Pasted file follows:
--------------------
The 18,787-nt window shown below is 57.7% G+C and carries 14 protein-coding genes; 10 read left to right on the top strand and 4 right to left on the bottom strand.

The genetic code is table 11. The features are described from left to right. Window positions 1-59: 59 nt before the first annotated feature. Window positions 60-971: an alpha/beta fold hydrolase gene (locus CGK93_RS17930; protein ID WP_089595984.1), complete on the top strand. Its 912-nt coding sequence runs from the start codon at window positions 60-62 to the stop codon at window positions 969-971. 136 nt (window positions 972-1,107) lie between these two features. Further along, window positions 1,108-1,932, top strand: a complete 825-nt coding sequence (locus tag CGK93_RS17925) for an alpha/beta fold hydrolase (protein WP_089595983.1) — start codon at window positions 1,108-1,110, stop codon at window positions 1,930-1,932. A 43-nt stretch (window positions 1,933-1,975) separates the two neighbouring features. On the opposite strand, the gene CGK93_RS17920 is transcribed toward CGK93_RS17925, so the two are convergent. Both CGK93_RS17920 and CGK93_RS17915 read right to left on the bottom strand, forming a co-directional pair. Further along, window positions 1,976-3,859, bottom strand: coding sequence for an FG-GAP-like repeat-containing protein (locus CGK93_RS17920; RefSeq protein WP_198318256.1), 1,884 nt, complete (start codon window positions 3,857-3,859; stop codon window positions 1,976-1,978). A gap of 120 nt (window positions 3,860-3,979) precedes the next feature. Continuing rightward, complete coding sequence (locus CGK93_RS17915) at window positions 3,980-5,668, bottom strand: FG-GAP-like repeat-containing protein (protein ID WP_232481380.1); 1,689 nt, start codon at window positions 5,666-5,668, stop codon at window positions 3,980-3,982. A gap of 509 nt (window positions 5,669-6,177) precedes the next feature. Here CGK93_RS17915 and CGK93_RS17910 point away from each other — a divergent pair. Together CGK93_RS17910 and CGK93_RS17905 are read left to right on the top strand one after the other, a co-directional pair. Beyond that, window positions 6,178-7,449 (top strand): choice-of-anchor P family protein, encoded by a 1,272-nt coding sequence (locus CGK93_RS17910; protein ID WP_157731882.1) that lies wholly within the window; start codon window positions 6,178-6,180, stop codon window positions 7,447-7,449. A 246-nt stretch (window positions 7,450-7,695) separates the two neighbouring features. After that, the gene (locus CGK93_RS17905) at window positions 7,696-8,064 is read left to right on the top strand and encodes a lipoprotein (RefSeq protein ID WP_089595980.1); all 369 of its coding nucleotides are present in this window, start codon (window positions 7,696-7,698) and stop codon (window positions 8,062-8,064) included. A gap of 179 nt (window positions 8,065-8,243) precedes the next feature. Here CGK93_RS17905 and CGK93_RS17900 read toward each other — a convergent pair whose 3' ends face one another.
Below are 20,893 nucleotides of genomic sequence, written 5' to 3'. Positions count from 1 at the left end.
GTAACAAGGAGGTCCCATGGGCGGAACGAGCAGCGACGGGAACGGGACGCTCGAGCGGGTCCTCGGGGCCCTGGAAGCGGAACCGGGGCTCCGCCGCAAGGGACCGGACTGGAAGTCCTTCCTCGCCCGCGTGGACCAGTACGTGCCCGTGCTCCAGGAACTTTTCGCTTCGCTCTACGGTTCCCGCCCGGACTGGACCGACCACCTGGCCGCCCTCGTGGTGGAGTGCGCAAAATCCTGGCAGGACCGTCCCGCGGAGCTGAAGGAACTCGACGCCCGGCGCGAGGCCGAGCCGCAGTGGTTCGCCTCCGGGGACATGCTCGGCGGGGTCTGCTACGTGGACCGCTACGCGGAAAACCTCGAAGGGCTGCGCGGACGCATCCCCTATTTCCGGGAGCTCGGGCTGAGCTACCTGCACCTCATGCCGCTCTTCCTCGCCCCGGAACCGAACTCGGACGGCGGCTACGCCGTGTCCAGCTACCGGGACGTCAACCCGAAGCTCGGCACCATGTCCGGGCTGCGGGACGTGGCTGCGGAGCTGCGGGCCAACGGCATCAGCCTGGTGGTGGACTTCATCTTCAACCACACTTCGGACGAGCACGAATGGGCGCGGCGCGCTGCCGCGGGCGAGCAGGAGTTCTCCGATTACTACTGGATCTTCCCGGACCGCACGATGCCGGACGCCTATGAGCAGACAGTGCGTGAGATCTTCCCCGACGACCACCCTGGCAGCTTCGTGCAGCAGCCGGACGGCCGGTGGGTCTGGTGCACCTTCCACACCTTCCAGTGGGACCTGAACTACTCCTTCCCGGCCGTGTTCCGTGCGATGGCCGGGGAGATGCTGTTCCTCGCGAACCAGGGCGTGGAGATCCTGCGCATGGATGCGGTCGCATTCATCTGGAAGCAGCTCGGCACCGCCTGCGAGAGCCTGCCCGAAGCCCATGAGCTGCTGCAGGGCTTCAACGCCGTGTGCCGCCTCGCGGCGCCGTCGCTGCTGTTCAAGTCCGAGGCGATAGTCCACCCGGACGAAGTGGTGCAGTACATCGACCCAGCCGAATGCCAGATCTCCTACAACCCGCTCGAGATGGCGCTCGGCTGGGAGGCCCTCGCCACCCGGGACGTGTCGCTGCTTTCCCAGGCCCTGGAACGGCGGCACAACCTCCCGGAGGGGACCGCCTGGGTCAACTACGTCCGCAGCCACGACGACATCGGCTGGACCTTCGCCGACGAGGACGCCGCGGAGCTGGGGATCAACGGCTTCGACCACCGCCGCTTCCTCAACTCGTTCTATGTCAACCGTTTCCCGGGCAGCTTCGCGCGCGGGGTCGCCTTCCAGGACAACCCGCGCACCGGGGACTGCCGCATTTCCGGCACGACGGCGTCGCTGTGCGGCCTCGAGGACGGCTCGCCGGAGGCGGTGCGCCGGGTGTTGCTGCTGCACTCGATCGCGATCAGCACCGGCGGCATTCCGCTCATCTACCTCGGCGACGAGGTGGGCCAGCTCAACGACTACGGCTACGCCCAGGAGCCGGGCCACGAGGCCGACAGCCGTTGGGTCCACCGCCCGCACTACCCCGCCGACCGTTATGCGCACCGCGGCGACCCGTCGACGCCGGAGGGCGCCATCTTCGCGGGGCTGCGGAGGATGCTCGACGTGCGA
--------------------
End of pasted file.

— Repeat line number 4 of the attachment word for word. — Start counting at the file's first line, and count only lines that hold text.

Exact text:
GTAACAAGGAGGTCCCATGGGCGGAACGAGCAGCGACGGGAACGGGACGCTCGAGCGGGTCCTCGGGGCCCTGGAAGCGGAACCGGGGCTCCGCCGCAAGGGACCGGACTGGAAGTCCTTCCTCGCCCGCGTGGACCAGTACGTGCCCGTGCTCCAGGAACTTTTCGCTTCGCTCTACGGTTCCCGCCCGGACTGGACCGACCACCTGGCCGCCCTCGTGGTGGAGTGCGCAAAATCCTGGCAGGACCGTCCCGCGGAGCTGAAGGAACTCGACGCCCGGCGCGAGGCCGAGCCGCAGTGGTTCGCCTCCGGGGACATGCTCGGCGGGGTCTGCTACGTGGACCGCTACGCGGAAAACCTCGAAGGGCTGCGCGGACGCATCCCCTATTTCCGGGAGCTCGGGCTGAGCTACCTGCACCTCATGCCGCTCTTCCTCGCCCCGGAACCGAACTCGGACGGCGGCTACGCCGTGTCCAGCTACCGGGACGTCAACCCGAAGCTCGGCACCATGTCCGGGCTGCGGGACGTGGCTGCGGAGCTGCGGGCCAACGGCATCAGCCTGGTGGTGGACTTCATCTTCAACCACACTTCGGACGAGCACGAATGGGCGCGGCGCGCTGCCGCGGGCGAGCAGGAGTTCTCCGATTACTACTGGATCTTCCCGGACCGCACGATGCCGGACGCCTATGAGCAGACAGTGCGTGAGATCTTCCCCGACGACCACCCTGGCAGCTTCGTGCAGCAGCCGGACGGCCGGTGGGTCTGGTGCACCTTCCACACCTTCCAGTGGGACCTGAACTACTCCTTCCCGGCCGTGTTCCGTGCGATGGCCGGGGAGATGCTGTTCCTCGCGAACCAGGGCGTGGAGATCCTGCGCATGGATGCGGTCGCATTCATCTGGAAGCAGCTCGGCACCGCCTGCGAGAGCCTGCCCGAAGCCCATGAGCTGCTGCAGGGCTTCAACGCCGTGTGCCGCCTCGCGGCGCCGTCGCTGCTGTTCAAGTCCGAGGCGATAGTCCACCCGGACGAAGTGGTGCAGTACATCGACCCAGCCGAATGCCAGATCTCCTACAACCCGCTCGAGATGGCGCTCGGCTGGGAGGCCCTCGCCACCCGGGACGTGTCGCTGCTTTCCCAGGCCCTGGAACGGCGGCACAACCTCCCGGAGGGGACCGCCTGGGTCAACTACGTCCGCAGCCACGACGACATCGGCTGGACCTTCGCCGACGAGGACGCCGCGGAGCTGGGGATCAACGGCTTCGACCACCGCCGCTTCCTCAACTCGTTCTATGTCAACCGTTTCCCGGGCAGCTTCGCGCGCGGGGTCGCCTTCCAGGACAACCCGCGCACCGGGGACTGCCGCATTTCCGGCACGACGGCGTCGCTGTGCGGCCTCGAGGACGGCTCGCCGGAGGCGGTGCGCCGGGTGTTGCTGCTGCACTCGATCGCGATCAGCACCGGCGGCATTCCGCTCATCTACCTCGGCGACGAGGTGGGCCAGCTCAACGACTACGGCTACGCCCAGGAGCCGGGCCACGAGGCCGACAGCCGTTGGGTCCACCGCCCGCACTACCCCGCCGACCGTTATGCGCACCGCGGCGACCCGTCGACGCCGGAGGGCGCCATCTTCGCGGGGCTGCGGAGGATGCTCGACGTGCGA